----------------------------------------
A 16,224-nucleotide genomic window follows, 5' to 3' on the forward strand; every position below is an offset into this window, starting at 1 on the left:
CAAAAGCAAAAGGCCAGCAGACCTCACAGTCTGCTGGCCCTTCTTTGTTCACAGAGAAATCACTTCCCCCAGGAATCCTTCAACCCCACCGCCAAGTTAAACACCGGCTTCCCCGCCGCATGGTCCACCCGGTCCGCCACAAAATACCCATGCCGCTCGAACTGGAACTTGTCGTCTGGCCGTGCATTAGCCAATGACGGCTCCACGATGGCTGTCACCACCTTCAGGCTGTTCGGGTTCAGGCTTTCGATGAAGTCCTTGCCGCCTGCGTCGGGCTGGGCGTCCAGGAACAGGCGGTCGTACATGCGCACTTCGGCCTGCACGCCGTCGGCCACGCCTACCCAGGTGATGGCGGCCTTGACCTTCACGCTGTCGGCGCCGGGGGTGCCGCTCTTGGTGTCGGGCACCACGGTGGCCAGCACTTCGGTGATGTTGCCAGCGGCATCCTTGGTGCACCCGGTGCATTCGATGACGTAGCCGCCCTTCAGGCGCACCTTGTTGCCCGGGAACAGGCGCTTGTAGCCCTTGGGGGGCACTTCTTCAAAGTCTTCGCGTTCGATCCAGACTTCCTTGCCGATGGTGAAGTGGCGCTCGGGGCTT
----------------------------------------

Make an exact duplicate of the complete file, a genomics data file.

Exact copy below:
A 16,224-nucleotide genomic window follows, 5' to 3' on the forward strand; every position below is an offset into this window, starting at 1 on the left:
CAAAAGCAAAAGGCCAGCAGACCTCACAGTCTGCTGGCCCTTCTTTGTTCACAGAGAAATCACTTCCCCCAGGAATCCTTCAACCCCACCGCCAAGTTAAACACCGGCTTCCCCGCCGCATGGTCCACCCGGTCCGCCACAAAATACCCATGCCGCTCGAACTGGAACTTGTCGTCTGGCCGTGCATTAGCCAATGACGGCTCCACGATGGCTGTCACCACCTTCAGGCTGTTCGGGTTCAGGCTTTCGATGAAGTCCTTGCCGCCTGCGTCGGGCTGGGCGTCCAGGAACAGGCGGTCGTACATGCGCACTTCGGCCTGCACGCCGTCGGCCACGCCTACCCAGGTGATGGCGGCCTTGACCTTCACGCTGTCGGCGCCGGGGGTGCCGCTCTTGGTGTCGGGCACCACGGTGGCCAGCACTTCGGTGATGTTGCCAGCGGCATCCTTGGTGCACCCGGTGCATTCGATGACGTAGCCGCCCTTCAGGCGCACCTTGTTGCCCGGGAACAGGCGCTTGTAGCCCTTGGGGGGCACTTCTTCAAAGTCTTCGCGTTCGATCCAGACTTCCTTGCCGATGGTGAAGTGGCGCTCGGGGCTT